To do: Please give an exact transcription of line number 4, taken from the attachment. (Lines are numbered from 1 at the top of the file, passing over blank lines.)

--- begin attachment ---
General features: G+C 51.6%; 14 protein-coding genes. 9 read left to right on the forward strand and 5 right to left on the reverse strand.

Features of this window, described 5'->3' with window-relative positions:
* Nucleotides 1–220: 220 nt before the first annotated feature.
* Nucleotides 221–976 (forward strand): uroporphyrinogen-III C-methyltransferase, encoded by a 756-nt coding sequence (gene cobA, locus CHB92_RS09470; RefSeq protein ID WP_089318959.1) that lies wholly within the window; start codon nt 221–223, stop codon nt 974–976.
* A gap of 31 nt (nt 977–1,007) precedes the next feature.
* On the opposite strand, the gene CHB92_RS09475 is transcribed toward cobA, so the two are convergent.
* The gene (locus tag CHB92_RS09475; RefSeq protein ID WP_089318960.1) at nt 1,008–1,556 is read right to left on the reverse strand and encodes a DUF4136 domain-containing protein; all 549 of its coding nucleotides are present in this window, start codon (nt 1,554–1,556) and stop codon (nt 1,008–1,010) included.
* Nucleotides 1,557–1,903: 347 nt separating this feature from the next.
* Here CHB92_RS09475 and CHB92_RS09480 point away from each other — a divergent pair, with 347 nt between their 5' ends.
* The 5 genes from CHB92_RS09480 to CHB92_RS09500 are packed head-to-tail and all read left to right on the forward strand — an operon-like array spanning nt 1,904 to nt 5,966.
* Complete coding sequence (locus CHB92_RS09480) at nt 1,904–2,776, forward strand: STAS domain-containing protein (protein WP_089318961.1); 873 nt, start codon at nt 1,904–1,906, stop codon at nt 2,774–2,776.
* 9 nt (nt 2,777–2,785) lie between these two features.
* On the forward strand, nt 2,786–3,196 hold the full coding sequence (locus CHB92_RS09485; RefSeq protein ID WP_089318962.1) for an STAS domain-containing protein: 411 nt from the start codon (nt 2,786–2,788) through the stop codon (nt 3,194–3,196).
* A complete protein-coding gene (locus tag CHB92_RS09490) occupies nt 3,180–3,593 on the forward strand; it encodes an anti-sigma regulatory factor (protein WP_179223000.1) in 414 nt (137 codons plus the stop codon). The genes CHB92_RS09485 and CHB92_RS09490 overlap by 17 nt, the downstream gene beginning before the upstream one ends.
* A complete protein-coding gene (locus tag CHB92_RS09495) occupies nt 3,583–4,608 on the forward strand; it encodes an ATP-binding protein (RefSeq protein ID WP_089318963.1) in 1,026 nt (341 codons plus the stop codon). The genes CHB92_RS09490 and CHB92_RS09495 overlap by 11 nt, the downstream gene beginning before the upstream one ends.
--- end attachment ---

* Nucleotides 221–976 (forward strand): uroporphyrinogen-III C-methyltransferase, encoded by a 756-nt coding sequence (gene cobA, locus CHB92_RS09470; RefSeq protein ID WP_089318959.1) that lies wholly within the window; start codon nt 221–223, stop codon nt 974–976.